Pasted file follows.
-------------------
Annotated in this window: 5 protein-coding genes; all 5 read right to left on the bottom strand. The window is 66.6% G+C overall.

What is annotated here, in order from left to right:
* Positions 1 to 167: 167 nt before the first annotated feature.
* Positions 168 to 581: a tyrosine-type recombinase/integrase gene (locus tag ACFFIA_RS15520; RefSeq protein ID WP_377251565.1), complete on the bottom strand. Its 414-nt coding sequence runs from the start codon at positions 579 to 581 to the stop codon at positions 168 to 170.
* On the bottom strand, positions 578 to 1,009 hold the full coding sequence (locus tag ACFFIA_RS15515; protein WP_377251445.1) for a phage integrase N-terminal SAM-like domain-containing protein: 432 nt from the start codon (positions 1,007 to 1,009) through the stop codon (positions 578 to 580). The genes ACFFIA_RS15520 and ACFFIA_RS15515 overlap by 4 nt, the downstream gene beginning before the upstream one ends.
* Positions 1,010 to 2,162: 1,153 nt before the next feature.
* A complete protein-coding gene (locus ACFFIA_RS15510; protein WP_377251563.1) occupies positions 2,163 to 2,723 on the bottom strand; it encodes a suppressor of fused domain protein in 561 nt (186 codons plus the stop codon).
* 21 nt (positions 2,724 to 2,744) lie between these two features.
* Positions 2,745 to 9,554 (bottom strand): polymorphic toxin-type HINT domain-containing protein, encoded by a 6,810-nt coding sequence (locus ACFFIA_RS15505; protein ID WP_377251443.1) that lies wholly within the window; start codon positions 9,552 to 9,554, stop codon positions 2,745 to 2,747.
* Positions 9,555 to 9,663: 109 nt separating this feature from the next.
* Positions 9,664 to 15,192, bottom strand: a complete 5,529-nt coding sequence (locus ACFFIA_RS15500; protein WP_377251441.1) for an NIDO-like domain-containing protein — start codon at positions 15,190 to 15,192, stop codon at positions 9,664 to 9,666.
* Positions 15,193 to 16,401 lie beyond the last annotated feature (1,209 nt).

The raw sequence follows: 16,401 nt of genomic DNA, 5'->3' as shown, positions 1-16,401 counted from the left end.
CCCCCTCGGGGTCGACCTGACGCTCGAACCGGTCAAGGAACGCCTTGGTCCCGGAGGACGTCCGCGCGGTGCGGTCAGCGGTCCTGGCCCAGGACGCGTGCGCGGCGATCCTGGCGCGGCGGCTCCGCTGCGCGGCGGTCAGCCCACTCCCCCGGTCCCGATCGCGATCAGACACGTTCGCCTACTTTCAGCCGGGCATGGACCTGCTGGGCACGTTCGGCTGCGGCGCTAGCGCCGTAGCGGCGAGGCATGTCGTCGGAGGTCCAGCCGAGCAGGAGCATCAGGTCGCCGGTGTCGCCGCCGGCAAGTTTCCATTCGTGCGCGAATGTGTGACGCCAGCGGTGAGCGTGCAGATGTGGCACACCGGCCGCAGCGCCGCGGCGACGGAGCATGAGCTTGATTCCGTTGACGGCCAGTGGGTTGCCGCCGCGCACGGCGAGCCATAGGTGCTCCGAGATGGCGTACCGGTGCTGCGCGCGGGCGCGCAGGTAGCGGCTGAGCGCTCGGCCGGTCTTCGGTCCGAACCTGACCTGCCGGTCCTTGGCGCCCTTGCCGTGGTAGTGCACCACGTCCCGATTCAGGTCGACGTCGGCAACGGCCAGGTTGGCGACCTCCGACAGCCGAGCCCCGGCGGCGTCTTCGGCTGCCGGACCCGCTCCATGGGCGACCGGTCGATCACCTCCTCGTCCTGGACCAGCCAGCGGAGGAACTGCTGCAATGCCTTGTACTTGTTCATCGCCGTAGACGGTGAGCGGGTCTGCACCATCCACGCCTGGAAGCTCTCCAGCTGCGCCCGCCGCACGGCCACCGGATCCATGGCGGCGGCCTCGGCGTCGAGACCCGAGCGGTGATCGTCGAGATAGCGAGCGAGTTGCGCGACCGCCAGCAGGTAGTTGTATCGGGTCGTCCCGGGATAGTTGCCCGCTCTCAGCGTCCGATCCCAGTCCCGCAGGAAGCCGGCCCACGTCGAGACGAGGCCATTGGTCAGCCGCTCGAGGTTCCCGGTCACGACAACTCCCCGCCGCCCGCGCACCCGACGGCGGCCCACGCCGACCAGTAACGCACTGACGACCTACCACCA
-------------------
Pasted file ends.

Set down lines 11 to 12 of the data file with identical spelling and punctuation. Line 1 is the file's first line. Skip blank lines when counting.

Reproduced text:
* Positions 9,664 to 15,192, bottom strand: a complete 5,529-nt coding sequence (locus ACFFIA_RS15500; protein WP_377251441.1) for an NIDO-like domain-containing protein — start codon at positions 15,190 to 15,192, stop codon at positions 9,664 to 9,666.
* Positions 15,193 to 16,401 lie beyond the last annotated feature (1,209 nt).